The controls were a problem. It was all too easy to misclick. Left-clicking an enemy to attack them always came with the risk of clicking to walk to a space on the other side of them instead. Certain spells would be nearly impossible to aim correctly, stubbornly snapping to the wrong targets. I would also sometimes try to get into the cone behind an enemy where they might be backstabbed, but I would be completely incapable of stepping into the space behind them, even when there seemed to be plenty of room.
The AI was bad. Characters would path horribly and run into traps. Enemies would pass their turns for no reason or target Invulnerable characters with their skills, or provoke opportunity attacks on themselves and die during their own turns. The scariest part of the end boss was that three allied NPCs joined us: my main character had the zombie perk which allowed them to heal from poison damage in exchange for taking damage from regular healing spells, and I was killed twice by my own allies trying to heal me, when I otherwise would have been fine.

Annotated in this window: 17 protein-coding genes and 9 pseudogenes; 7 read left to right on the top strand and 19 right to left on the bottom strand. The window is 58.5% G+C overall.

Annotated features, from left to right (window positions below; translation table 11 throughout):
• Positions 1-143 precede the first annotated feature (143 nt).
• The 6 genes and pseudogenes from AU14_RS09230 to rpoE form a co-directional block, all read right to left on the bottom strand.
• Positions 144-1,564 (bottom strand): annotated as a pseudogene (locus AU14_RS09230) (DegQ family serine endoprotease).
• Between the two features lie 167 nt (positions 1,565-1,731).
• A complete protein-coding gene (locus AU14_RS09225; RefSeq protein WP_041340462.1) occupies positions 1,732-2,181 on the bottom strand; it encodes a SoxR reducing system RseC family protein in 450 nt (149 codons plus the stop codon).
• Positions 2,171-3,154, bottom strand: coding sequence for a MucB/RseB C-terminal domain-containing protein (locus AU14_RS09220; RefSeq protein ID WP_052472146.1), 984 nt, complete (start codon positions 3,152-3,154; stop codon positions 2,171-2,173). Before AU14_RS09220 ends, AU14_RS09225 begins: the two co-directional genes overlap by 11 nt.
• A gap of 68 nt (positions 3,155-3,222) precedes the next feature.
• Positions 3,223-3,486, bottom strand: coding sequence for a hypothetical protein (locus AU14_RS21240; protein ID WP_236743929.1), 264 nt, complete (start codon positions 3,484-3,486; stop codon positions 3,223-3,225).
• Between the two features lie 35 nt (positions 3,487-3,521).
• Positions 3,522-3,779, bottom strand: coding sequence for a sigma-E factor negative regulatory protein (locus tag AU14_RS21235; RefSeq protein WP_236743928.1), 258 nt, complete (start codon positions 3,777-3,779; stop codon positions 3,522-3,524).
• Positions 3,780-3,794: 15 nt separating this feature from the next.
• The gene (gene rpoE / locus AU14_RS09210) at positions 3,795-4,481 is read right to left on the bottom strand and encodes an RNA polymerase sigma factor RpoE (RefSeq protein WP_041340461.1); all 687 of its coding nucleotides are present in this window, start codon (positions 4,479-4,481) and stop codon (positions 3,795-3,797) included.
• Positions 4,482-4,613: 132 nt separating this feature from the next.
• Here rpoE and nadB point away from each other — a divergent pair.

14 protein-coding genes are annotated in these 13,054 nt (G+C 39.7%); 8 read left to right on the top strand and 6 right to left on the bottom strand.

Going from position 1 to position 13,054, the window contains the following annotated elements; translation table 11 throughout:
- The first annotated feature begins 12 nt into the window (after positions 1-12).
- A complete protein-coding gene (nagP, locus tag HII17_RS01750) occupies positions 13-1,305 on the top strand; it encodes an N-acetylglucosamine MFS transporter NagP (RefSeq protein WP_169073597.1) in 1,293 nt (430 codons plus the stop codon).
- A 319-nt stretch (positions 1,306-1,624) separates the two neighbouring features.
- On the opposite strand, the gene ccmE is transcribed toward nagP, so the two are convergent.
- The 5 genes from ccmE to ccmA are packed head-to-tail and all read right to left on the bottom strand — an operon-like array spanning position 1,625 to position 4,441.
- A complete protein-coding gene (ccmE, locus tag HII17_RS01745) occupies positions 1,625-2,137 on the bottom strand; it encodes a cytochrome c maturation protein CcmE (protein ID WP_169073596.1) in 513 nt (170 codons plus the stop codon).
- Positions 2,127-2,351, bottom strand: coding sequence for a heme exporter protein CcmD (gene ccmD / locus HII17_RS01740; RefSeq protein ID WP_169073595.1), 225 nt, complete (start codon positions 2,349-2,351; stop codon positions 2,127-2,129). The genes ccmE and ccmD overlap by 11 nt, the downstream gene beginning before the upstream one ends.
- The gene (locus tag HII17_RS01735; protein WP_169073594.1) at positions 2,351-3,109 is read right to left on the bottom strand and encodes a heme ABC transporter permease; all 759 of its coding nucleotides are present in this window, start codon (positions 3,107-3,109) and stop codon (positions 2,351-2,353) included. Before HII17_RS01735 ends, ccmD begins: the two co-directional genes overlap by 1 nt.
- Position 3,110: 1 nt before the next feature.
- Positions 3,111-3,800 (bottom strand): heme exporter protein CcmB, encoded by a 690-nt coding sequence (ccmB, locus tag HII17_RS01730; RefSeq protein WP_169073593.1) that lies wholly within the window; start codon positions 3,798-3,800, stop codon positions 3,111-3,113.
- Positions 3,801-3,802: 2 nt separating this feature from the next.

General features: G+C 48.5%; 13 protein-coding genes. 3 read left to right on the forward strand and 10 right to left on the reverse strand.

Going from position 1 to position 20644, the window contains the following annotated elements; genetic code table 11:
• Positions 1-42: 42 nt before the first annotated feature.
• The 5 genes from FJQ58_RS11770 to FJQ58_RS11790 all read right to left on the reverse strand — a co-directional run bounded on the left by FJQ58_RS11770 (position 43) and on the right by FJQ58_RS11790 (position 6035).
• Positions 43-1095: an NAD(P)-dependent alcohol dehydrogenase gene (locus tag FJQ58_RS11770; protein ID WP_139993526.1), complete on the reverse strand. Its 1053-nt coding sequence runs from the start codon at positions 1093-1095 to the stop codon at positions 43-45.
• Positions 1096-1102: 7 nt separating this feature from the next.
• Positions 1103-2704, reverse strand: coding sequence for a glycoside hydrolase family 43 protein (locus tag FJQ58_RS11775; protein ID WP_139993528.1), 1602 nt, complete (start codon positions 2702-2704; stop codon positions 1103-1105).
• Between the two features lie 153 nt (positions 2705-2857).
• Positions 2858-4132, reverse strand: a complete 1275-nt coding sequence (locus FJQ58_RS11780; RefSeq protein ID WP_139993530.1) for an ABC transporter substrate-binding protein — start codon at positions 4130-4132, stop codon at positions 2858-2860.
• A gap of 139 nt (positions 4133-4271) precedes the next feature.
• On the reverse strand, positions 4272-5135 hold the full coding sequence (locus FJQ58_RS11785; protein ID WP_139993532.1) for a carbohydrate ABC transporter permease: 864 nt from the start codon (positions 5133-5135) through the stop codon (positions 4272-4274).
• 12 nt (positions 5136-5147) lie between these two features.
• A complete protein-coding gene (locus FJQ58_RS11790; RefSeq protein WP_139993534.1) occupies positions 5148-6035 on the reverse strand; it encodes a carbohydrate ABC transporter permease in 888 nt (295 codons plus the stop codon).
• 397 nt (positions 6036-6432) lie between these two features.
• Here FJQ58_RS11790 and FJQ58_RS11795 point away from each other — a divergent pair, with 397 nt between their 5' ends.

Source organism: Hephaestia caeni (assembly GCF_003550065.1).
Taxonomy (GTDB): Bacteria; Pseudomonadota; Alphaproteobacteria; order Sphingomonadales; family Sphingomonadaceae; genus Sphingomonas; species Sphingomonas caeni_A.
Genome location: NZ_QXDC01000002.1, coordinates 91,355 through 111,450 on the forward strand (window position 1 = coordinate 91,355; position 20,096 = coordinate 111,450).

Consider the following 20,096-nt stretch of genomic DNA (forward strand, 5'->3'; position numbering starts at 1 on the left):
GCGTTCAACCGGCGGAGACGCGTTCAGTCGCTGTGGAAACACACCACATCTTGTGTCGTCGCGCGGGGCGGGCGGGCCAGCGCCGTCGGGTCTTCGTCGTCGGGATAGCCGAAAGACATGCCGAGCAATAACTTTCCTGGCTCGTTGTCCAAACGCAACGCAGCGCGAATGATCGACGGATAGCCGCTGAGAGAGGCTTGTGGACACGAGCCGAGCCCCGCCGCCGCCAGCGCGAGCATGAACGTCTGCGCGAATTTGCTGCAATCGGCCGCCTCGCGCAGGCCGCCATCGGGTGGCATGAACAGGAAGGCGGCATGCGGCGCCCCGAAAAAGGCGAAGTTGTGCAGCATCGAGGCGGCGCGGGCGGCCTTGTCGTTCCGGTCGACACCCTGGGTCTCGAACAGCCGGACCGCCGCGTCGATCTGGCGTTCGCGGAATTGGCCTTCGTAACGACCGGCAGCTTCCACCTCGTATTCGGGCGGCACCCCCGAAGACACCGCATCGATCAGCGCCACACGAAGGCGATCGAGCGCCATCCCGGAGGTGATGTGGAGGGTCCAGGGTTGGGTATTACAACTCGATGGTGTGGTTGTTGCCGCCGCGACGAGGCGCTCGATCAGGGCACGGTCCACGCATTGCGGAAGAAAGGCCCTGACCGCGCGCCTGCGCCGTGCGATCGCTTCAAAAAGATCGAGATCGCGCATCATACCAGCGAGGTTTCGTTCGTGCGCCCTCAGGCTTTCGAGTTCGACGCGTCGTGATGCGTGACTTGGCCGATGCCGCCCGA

Information was often poorly conveyed. It’s hard to count the passage of turns, and hard to plan ahead without counters for the remaining cooldown times of skills. I assume there was some reason characters would have their turns skipped, or an ally would rarely get their turn back immediately after using it, but I have no idea. I really appreciated the chaos and strategy of environmental effects, but when moving or aiming skills, there was often no indication of some barely visible puddle of water on the ground that would cause me to electrocute my whole party by accident, and area-of-effect radius markers could be way off, causing me to start an explosion from a poison cloud that I had never expected to reach a lit brazier in the back of the room. It’s also hard to plan a build when it’s unclear how many points are needed in Speed before I gain an extra AP per turn, or whether a few points in Strength will help my damage more than a few skill points in weapons training, extra weapon damage, or whatever else.